After seeing Geelong course Spanish optimistic that Oscar Freire can win fourth world title

Three-time world champion Oscar Freire is sounding confident after seeing this year's world’s course first-hand.

Freire wins Milan-San Remo for the third time. | Graham Watson photo
Freire won Milan-San Remo this spring for the third time. | Graham Watson photo

The buzz at the Vuelta a España was who was on form to win the world championships. Philippe Gilbert, Mark Cavendish and Tyler Farrar all roared out of the Spanish tour strong and confident, racking up seven wins between them.

And what about three-time world champion Oscar Freire? He pulled out early with barely popping for a top-10 in the sprint stages. As one pro put it, “With Freire, you never know. He can be awful, then he pop up and win it all.”

Freire is sounding confident after seeing the world’s course first-hand. The squad arrived in Australia over the weekend and rode the course for a second time Sunday, with Freire coming away feeling optimistic for his chances of winning a record fourth world crown.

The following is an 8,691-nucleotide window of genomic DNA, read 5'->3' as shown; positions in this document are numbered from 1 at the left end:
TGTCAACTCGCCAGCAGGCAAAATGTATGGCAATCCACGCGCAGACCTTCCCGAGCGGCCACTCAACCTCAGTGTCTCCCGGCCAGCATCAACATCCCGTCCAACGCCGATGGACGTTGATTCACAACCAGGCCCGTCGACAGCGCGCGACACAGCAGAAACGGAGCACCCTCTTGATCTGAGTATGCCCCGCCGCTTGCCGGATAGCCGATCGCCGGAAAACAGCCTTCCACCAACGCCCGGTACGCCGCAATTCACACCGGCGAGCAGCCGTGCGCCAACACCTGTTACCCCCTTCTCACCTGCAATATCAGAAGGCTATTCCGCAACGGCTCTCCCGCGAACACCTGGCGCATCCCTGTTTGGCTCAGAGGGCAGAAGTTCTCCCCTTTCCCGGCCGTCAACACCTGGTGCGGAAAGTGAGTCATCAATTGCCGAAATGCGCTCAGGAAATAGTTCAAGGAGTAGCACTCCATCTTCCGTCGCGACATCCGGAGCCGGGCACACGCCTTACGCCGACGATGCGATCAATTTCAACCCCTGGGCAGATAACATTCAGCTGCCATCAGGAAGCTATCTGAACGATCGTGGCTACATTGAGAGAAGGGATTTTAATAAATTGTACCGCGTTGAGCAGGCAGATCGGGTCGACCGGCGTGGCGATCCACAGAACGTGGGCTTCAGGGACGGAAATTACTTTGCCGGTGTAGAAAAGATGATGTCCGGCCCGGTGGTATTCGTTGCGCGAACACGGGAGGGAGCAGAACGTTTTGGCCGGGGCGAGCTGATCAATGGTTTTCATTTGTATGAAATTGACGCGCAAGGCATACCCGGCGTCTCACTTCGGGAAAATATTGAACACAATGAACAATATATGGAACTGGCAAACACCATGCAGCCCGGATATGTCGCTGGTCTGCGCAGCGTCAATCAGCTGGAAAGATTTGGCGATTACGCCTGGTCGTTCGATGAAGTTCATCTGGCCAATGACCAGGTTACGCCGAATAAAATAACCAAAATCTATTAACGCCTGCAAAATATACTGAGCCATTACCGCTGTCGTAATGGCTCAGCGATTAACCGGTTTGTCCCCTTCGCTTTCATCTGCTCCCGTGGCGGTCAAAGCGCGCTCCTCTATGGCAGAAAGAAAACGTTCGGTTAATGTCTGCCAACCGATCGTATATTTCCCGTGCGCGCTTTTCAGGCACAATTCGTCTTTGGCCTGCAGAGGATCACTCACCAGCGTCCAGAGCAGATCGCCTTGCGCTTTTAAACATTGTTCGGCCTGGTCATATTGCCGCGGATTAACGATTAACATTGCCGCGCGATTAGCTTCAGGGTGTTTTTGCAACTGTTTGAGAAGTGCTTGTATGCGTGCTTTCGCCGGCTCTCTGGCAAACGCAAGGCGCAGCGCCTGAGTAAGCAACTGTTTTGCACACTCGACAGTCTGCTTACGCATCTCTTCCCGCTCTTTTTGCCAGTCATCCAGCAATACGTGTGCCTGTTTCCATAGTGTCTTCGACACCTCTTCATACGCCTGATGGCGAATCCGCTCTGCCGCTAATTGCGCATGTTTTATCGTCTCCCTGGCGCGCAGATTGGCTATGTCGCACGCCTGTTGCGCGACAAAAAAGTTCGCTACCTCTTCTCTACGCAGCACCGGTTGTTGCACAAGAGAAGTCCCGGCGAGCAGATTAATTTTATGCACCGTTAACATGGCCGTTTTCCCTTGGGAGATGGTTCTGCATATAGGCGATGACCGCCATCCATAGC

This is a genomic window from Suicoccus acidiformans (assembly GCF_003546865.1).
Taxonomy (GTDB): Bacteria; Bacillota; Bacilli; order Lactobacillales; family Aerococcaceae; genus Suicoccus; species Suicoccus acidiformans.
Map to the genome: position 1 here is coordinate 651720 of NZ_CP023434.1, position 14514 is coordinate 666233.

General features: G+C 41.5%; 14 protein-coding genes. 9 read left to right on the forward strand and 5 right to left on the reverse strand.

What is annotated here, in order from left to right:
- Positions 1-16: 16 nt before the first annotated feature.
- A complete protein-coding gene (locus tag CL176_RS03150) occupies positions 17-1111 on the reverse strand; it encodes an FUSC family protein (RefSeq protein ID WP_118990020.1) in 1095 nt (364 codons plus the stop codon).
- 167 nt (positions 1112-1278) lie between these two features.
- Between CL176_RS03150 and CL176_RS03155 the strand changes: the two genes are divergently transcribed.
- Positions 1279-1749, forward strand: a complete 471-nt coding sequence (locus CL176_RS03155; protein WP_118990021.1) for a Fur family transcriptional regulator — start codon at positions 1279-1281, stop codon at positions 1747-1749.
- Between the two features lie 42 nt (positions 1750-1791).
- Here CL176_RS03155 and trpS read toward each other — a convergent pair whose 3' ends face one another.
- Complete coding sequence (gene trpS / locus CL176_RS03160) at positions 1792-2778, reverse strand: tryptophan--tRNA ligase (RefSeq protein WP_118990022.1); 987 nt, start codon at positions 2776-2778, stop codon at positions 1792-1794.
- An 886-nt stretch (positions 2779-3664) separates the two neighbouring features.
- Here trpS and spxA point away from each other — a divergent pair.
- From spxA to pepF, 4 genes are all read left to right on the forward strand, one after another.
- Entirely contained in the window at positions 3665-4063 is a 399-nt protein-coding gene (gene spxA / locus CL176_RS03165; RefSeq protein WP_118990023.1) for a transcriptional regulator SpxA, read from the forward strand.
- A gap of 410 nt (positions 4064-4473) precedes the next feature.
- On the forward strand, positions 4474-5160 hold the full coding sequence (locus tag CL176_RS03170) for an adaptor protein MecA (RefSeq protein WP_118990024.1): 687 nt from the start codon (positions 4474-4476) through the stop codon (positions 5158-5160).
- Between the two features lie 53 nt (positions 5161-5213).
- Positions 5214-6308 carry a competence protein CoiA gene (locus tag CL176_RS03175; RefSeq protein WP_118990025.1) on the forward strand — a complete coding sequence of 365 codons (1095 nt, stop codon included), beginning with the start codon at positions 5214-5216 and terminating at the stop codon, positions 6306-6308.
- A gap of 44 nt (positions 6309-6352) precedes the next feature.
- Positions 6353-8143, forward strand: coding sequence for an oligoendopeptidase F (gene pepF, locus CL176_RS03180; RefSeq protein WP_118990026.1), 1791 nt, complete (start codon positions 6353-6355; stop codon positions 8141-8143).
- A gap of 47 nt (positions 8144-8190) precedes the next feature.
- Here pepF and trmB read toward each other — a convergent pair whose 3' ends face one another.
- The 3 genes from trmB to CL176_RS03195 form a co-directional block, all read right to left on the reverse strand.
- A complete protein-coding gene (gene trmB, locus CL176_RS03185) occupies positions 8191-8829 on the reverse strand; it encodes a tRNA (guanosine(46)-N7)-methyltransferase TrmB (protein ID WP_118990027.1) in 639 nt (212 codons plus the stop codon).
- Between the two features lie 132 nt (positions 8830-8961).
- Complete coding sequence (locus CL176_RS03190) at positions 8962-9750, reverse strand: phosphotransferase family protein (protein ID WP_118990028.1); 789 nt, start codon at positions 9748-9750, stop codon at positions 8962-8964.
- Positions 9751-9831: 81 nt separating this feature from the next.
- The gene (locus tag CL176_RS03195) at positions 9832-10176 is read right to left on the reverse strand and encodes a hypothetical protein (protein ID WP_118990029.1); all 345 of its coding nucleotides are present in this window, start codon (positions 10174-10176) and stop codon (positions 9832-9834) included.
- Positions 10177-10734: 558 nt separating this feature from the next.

“The finish is good for me,” Freire said after the inspection. “It’s important to arrive with fitness to this final. Every worlds has its hard part, and this is different from last year’s, in that the climbs, even though they’re the same incline, are shorter. So it’s going to be faster, with more possibilities to recovery, and less chances for a rider to get away alone, even though this will depend on the wind.”

Spanish teammate Juanma Gárate agreed, saying the finale is “ideal for Oscar.”

“There will be a headwind and it won’t be necessary to be at the front. You could come up from 30th place and have time to finish it off,” Gárate said. “We were all surprised that the course is more demanding than we expected, even though the second time we rode it, we had a better idea of what awaits us. The difference from the course last year is that there is more flats to have time to recover. The wind will also be decisive. If there’s a headwind, it will be impossible for anyone to get away alone, but if it’s a tailwind, it could be very dangerous.”